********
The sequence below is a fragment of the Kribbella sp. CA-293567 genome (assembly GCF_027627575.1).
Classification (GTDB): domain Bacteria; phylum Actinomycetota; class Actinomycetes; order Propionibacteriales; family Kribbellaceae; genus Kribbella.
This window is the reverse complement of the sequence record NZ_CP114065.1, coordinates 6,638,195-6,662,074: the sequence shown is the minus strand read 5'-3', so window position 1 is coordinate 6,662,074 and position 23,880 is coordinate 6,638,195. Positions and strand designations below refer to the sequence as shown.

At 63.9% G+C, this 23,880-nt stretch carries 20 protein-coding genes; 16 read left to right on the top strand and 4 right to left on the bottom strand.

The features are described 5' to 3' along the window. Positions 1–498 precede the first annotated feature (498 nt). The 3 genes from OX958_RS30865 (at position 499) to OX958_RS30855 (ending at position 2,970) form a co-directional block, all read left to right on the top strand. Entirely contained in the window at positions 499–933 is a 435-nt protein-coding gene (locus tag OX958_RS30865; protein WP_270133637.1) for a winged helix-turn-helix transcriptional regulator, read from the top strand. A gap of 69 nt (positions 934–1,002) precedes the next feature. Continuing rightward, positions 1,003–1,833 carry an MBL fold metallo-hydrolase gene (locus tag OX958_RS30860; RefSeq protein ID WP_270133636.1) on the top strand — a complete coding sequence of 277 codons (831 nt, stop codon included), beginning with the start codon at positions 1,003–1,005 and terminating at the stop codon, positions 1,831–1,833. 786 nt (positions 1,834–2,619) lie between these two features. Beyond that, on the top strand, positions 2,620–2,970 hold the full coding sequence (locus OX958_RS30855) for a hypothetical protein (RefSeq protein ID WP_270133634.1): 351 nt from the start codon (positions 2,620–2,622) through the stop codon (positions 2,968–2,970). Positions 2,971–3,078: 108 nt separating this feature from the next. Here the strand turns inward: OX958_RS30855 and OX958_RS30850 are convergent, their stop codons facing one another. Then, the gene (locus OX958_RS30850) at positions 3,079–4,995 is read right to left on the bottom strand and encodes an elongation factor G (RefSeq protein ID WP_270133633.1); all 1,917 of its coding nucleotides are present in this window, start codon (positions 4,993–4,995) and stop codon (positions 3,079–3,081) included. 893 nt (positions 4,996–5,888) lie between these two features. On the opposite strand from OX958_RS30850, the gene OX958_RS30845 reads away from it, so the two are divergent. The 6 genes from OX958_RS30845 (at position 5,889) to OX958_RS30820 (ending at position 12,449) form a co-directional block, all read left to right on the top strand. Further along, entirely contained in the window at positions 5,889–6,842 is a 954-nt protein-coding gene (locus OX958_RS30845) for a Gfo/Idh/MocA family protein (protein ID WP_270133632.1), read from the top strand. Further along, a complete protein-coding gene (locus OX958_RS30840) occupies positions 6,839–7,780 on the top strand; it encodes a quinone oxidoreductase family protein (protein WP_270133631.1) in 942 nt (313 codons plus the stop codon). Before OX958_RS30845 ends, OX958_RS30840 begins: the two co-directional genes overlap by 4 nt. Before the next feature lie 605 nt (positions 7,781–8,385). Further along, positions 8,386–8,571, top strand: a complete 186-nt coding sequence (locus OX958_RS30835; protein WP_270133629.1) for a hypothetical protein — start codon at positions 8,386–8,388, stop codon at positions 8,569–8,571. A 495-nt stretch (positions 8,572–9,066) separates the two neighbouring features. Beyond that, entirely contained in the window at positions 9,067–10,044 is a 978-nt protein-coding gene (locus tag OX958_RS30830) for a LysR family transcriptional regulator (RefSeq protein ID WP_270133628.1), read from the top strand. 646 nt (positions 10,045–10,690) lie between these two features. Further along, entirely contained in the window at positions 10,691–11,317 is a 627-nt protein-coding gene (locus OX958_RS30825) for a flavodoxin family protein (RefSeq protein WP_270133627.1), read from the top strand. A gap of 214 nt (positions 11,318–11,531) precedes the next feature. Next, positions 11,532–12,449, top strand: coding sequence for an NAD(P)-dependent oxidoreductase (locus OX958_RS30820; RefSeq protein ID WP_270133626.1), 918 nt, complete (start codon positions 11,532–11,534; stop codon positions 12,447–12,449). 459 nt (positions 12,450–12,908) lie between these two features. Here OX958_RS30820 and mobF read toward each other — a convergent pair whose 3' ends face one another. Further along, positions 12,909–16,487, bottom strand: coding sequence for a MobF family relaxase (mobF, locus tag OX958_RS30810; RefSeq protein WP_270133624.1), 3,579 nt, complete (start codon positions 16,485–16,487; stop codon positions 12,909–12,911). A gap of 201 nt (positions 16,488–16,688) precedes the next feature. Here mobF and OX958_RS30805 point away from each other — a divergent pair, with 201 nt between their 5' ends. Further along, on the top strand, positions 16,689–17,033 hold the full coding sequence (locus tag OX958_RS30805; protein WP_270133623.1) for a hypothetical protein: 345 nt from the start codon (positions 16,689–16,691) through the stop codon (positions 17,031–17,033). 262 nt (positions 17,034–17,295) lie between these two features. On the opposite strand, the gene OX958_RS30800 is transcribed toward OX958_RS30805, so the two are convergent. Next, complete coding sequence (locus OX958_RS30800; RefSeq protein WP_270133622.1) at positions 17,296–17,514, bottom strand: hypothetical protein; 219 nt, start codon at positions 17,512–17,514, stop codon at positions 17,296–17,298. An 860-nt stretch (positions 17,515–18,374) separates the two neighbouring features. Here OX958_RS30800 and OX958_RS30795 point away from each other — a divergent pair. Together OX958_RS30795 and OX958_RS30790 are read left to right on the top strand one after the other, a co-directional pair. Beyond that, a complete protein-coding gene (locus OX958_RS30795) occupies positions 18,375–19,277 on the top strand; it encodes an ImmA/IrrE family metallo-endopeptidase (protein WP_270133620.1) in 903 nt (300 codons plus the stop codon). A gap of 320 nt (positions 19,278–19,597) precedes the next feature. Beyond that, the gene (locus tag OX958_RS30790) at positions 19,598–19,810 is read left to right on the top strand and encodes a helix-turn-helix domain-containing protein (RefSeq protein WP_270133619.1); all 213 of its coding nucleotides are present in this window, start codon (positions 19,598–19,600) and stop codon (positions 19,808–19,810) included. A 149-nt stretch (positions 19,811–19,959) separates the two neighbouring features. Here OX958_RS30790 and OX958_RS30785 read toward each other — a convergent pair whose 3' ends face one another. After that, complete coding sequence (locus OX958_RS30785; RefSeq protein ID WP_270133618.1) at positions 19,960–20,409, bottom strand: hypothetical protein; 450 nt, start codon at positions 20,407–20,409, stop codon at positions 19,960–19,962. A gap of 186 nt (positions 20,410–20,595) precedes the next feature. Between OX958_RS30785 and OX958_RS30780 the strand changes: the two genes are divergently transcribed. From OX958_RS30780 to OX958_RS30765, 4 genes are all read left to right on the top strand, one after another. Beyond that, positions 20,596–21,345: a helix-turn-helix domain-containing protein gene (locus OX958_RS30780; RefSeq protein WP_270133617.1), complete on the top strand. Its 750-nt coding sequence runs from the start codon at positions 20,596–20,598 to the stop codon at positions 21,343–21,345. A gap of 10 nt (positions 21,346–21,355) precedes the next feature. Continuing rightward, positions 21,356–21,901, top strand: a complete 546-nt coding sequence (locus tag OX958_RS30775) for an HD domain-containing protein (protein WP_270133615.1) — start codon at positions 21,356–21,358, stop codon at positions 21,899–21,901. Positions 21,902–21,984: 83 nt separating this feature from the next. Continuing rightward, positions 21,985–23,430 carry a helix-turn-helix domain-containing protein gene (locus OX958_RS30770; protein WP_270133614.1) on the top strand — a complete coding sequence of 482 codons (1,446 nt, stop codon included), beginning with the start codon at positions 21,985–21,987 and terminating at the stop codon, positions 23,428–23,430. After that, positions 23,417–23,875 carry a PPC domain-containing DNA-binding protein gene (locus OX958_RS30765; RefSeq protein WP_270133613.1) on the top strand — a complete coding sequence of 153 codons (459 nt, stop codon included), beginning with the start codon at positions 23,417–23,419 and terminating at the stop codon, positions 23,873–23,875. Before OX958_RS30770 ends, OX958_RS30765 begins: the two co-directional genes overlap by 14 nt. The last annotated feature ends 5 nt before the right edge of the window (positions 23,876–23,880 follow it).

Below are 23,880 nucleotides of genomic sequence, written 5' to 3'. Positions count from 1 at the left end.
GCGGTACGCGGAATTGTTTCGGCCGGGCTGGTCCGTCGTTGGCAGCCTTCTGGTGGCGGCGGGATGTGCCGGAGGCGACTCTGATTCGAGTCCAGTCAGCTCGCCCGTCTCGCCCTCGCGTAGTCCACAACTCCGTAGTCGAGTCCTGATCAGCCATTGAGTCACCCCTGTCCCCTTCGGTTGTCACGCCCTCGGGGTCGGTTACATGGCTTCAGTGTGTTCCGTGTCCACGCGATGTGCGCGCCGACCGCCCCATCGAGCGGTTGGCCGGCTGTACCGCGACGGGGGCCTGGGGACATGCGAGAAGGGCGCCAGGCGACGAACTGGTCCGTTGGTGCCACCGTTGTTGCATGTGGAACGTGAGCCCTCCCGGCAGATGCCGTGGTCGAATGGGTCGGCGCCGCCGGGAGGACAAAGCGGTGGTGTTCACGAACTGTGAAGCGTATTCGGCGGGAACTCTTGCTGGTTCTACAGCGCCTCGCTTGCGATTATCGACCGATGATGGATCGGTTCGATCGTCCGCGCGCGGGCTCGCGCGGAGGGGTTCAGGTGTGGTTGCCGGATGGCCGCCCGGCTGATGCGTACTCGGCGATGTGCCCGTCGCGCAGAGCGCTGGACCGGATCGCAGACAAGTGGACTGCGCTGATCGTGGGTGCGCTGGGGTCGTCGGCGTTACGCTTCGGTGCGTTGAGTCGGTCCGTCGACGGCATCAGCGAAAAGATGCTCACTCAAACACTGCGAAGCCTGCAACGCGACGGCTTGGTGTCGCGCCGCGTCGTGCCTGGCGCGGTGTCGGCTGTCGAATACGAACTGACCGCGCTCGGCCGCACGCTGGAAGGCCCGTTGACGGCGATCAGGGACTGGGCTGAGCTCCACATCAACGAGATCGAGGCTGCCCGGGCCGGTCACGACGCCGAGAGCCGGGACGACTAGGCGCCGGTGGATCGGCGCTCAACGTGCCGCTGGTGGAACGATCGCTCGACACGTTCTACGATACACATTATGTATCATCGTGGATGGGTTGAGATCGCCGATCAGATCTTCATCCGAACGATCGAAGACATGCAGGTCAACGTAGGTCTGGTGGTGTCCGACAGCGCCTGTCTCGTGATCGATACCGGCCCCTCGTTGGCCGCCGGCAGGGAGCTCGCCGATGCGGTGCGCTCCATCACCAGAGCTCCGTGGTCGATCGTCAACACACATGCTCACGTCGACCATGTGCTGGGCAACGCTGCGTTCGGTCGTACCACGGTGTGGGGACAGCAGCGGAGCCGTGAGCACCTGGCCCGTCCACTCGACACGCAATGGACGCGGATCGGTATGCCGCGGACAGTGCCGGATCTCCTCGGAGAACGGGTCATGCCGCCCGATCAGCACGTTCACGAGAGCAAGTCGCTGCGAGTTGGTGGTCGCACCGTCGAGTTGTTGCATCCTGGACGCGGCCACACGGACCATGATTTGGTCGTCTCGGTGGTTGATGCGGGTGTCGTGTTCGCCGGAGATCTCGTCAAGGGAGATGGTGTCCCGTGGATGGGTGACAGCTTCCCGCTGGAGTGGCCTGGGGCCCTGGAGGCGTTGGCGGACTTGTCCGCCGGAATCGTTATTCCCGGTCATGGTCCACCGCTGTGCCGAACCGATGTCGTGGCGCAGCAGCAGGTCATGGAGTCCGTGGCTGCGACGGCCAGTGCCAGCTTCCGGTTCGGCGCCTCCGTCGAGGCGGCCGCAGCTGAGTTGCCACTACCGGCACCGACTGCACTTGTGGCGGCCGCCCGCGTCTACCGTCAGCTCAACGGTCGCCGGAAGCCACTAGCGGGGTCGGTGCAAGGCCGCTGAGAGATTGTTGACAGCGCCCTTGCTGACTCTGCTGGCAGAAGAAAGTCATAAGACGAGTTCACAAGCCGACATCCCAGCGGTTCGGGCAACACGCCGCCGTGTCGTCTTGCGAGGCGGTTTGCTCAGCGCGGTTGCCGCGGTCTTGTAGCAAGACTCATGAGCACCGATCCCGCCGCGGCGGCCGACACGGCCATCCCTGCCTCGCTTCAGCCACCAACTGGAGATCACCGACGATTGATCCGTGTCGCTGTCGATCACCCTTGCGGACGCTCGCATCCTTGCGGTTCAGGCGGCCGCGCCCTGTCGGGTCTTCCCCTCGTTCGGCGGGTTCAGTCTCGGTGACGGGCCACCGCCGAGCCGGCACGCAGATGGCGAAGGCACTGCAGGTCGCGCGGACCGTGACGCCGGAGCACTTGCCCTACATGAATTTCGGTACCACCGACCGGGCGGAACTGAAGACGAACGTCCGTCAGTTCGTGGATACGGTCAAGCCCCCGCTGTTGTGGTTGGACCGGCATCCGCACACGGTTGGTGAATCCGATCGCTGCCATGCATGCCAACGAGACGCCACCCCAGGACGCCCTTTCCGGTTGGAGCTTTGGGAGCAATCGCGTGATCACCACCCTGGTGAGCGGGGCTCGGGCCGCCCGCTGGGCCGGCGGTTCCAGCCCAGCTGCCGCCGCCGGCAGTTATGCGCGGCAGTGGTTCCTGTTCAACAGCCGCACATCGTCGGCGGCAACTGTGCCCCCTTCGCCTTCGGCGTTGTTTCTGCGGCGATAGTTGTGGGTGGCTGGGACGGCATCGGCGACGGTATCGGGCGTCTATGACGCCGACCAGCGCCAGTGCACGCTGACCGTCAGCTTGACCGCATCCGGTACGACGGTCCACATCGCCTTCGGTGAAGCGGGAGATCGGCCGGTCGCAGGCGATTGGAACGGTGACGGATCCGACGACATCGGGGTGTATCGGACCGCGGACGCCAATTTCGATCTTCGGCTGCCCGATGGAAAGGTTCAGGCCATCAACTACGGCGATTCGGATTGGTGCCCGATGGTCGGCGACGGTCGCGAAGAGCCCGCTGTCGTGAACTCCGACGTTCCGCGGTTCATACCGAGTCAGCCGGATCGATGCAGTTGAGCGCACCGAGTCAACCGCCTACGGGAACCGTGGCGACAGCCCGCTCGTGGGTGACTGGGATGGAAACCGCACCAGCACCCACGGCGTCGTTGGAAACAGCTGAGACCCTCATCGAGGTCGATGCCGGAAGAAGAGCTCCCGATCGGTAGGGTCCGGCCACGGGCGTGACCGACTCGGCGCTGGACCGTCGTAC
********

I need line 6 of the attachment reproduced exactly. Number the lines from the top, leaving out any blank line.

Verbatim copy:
Below are 23,880 nucleotides of genomic sequence, written 5' to 3'. Positions count from 1 at the left end.